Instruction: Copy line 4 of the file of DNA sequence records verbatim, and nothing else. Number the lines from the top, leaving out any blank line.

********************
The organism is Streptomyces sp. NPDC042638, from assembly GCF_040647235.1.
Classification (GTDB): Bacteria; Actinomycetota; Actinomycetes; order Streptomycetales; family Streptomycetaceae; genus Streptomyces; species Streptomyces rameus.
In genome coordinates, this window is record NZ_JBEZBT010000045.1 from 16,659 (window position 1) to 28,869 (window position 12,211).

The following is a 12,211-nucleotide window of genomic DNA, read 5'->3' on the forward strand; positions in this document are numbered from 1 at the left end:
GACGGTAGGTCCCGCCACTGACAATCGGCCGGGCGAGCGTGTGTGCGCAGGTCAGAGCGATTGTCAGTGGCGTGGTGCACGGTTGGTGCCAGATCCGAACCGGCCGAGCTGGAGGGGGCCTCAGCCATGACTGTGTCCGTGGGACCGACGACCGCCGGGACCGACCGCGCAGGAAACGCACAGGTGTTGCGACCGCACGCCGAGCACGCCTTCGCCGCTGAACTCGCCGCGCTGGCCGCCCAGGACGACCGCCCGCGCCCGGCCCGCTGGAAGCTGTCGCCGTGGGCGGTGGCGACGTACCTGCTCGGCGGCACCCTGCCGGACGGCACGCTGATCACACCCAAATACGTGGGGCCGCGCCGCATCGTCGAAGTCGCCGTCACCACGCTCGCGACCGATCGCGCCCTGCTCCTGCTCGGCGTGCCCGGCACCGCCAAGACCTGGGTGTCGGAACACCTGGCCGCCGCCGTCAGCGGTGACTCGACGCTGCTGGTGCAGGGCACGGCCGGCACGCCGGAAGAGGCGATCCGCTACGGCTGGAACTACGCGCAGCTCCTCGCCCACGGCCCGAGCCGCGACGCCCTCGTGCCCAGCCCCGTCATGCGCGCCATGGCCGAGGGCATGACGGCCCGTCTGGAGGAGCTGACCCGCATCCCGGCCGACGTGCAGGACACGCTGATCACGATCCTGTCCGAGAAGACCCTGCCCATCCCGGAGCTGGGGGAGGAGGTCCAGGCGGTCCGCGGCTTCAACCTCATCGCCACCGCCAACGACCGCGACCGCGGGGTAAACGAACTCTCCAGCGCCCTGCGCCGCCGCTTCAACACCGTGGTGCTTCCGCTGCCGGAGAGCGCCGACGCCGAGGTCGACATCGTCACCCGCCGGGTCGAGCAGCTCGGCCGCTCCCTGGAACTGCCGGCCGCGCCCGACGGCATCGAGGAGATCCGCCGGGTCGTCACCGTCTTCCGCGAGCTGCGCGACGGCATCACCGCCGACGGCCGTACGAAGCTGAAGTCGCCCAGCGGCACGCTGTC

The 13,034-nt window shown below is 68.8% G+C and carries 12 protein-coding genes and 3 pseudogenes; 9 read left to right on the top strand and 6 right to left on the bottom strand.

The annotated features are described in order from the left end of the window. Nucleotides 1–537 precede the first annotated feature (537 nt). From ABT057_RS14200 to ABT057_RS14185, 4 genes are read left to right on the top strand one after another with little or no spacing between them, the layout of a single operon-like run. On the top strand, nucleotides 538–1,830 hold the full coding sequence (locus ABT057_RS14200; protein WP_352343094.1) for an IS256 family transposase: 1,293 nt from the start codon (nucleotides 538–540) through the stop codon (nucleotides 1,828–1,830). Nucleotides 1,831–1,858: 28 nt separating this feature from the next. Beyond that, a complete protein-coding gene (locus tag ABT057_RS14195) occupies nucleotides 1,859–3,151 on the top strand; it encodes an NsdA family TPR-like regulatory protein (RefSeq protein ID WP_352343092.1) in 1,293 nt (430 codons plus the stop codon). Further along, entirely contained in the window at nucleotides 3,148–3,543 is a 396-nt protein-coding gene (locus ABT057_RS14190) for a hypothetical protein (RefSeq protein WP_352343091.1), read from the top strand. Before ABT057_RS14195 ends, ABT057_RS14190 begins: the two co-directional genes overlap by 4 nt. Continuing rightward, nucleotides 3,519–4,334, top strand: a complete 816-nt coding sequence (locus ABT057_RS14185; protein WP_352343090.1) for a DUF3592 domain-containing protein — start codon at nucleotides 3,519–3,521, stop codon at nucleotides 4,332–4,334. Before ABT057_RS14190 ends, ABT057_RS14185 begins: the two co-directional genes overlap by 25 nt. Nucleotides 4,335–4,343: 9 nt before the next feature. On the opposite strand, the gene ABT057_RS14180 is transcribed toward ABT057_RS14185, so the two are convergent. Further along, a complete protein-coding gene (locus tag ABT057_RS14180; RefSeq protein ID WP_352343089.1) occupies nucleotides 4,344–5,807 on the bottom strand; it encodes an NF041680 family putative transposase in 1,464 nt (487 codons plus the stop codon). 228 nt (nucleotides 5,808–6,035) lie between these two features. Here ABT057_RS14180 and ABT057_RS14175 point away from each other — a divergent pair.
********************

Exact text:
The following is a 12,211-nucleotide window of genomic DNA, read 5'->3' on the forward strand; positions in this document are numbered from 1 at the left end: